Retailers collect a massive amount of data every day. That data gets turned into reports, which are distributed throughout different branches of the company, including store associates.
However, do those store associates know what to do with all the reports sent to them? Most of the time the answer is “no.”
In the session “Prescriptive Analytics, Machine Learning and the Internet of Things” at the National Retail Federation’s Big Show yesterday in New York City, Walgreens’ Senior Manager of Asset Protections Solutions Seth Hughes explained why the pharmacy chain stopped giving front-line workers useless reports and, instead, began using data to make a difference.
Prescriptive analytics is the area of business analytics dedicated to finding the best course of action for any given situation — something very helpful to Hughes’ goal of loss prevention.
Predictive analytics directly help a brand’s bottom line by allowing retailers to know exact inventory; make customers happy by giving them a great shopping experience; give employees a better working experience so it’s easier to upsell and cross-sell; and identify store associates that are really great at their jobs and ones who may need more training to be the best they can be.
Using prescriptive analytics software from Profitect, Hughes and his team determined what key things were needed — beyond visualization — across Walgreens in order get data out of the back office and onto the store floor. He cited the following:
1. Outstanding self-serve analytics capabilities: For those employees who don’t have an analytics background, understanding data reports can be next to impossible. Help employees be successful by giving them the tools they need to access and work with corporate data.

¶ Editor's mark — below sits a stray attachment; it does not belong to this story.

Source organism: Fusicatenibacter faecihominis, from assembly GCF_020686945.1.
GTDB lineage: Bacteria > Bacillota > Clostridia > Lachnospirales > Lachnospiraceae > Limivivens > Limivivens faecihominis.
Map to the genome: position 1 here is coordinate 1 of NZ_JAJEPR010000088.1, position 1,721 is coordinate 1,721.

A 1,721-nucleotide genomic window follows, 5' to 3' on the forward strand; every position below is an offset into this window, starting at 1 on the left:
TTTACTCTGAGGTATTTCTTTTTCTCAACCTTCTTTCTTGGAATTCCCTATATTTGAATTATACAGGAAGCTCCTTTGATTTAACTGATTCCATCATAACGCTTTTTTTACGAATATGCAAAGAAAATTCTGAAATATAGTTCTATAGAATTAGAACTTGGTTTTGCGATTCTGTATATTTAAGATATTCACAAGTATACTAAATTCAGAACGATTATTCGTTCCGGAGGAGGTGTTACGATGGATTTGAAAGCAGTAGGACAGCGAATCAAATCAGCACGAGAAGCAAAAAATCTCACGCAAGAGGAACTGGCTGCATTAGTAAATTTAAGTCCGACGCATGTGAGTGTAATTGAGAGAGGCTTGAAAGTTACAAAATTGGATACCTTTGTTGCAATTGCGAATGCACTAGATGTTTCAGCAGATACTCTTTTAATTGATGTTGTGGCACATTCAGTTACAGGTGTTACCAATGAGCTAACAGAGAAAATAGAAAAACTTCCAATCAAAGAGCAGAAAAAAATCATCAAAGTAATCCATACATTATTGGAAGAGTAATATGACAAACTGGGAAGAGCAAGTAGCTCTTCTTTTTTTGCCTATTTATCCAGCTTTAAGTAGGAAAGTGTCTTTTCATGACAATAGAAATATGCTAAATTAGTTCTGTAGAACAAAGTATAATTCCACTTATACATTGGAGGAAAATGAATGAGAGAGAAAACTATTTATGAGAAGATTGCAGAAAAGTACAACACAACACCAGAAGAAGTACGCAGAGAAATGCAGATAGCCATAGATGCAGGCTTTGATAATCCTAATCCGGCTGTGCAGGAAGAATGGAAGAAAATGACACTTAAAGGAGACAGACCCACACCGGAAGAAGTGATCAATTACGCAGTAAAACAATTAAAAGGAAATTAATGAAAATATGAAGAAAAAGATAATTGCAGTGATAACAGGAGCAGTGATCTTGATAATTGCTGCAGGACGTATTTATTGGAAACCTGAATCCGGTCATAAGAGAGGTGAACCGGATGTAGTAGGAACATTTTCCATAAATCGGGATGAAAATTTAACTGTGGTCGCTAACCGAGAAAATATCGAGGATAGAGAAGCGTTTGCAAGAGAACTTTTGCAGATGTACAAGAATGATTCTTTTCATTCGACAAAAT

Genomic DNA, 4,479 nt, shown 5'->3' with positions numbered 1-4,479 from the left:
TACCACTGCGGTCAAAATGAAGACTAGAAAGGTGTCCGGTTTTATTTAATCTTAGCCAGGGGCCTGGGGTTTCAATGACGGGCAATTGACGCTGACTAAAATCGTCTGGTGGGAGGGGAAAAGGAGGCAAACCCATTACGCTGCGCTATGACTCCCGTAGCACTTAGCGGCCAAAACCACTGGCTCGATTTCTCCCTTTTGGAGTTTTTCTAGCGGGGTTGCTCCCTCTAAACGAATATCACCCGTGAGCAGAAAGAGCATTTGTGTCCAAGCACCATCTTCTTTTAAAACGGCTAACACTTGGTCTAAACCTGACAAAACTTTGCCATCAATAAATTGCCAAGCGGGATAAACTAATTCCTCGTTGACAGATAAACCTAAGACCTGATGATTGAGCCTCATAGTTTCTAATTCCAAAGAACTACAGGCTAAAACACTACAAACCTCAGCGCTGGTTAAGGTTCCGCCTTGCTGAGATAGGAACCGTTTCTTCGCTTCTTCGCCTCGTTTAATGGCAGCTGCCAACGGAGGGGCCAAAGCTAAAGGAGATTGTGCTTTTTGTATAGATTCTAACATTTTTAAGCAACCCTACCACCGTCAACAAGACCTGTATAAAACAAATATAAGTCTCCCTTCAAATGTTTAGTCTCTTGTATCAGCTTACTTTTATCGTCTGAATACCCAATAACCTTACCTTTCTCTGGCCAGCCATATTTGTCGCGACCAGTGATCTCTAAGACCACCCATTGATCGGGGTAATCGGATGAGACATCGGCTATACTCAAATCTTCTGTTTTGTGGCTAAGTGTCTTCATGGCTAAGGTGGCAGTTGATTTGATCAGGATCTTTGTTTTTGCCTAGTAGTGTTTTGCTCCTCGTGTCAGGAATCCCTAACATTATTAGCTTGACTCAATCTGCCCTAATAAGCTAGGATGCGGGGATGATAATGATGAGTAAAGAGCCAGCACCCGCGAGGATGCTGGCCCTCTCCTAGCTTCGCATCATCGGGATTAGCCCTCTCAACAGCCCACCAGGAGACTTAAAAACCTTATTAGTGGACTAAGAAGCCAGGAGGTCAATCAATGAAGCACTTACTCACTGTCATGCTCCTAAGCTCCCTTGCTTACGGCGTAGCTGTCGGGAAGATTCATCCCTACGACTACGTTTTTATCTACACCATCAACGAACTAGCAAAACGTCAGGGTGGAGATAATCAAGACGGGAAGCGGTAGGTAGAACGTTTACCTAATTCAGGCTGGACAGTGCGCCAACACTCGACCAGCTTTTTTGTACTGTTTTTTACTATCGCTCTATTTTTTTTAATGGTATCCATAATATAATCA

2. Pushing opportunity rather than pulling a report: Pushing an opportunity — e.g., putting umbrellas at the front of the store on a rainy day — will help drive sales.
3. Tell the user exactly what to do: Retailers can’t assume that store associates will remember a training session from months ago and automatically know what certain reports mean and the different actions that could be taken based on the data. By using a mobile device on the sales floor, software can tell store associates exactly what actions need to be taken, rather than them trying to sift through all the data themselves.
This mobile device can also keep track of inventory and help employees deliver the best experience possible to shoppers.
4. Track completion of above actions: It should be easy to track exactly what was completed if store associates are using the above-mentioned mobile device. Retailers can gamify this step by offering rewards to employees that are engaging and authentic, says Profitect CEO Guy Yehiav.
5. Quantify success: Put a dollar amount on the success of prescriptive analytics.
6. Faster resolutions and discovery of the unknown: Through analytics, Walgreens was able to determine that it was difficult for employees to correctly stock vitamins. Once the problem was discovered, they were able to resolve it quickly.